a Jewish festival beginning on the 15th day of the month of Tishri and celebrated for nine days by Orthodox and Conservative Jews outside of Israel and for eight days by Reform Jews and by Jews in Israel that celebrates the harvest and commemorates the period during which the Jews wandered in the wilderness after the Exodus, marked by the building of sukkoth.
noun, plural sukkoth, sukkot, sukkos
[Sephardic Hebrew soo-kawt; Ashkenazic Hebrew soo-kohs] /Sephardic Hebrew suˈkɔt; Ashkenazic Hebrew sʊˈkoʊs/ (Show IPA). English, sukkahs. Hebrew.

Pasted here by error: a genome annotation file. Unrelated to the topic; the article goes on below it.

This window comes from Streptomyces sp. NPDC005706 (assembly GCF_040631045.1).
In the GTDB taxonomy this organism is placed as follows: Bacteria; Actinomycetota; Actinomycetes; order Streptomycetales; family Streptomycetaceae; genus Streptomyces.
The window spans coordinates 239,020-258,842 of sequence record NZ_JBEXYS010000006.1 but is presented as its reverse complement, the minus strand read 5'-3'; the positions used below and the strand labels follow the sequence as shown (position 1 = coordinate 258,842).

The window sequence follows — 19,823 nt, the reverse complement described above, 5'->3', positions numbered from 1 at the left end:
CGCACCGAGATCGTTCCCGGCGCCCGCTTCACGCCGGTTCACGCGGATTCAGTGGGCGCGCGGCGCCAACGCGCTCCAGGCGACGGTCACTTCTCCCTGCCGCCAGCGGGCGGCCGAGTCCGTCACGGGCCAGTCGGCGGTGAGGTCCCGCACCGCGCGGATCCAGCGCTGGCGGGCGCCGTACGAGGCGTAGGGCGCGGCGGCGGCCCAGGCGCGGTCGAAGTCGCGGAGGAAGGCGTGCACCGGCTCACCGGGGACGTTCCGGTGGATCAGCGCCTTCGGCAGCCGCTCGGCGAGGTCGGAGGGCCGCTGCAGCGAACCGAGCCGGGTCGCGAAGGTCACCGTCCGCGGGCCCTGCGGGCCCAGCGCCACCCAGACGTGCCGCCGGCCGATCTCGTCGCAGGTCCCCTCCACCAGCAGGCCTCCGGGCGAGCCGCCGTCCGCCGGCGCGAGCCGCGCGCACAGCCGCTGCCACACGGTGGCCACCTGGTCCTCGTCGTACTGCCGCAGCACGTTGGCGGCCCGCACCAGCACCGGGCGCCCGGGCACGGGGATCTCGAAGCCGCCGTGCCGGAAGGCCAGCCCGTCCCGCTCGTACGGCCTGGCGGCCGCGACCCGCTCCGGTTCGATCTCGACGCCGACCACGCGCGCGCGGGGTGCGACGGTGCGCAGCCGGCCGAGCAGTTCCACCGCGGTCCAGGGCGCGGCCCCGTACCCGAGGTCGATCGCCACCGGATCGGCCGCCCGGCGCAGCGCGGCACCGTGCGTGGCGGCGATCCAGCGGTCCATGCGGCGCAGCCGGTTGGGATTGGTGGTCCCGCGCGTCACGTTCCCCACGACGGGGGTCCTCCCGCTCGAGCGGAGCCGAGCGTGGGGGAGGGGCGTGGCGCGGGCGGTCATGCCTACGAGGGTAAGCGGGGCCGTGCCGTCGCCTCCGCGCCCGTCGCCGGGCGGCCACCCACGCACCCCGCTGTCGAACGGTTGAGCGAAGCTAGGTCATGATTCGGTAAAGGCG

a booth or hut roofed with branches, built against or near a house or synagogue and used during the Jewish festival of Sukkoth as a temporary dining or living area.
an eight-day Jewish harvest festival beginning on Tishri 15, which commemorates the period when the Israelites lived in the wilderness Also called Feast of Tabernacles
a temporary structure with a roof of branches in which orthodox Jews eat and, if possible, sleep during the festival of Sukkoth Also called tabernacle
noun 1. a city in SE Pakistan, on the Indus River.
noun 1. (especially in the Arab countries) the market, especially the traditional bazaar.
noun 1. a financial certificate that conforms to Muslim strictures on the charging or paying of interest
noun, plural Sukumas (especially collectively) Sukuma for 1. 1. a member of an agricultural people of northwestern Tanzania, near Lake Victoria, who constitute the country’s largest population group. 2. the Bantu language of the Sukuma.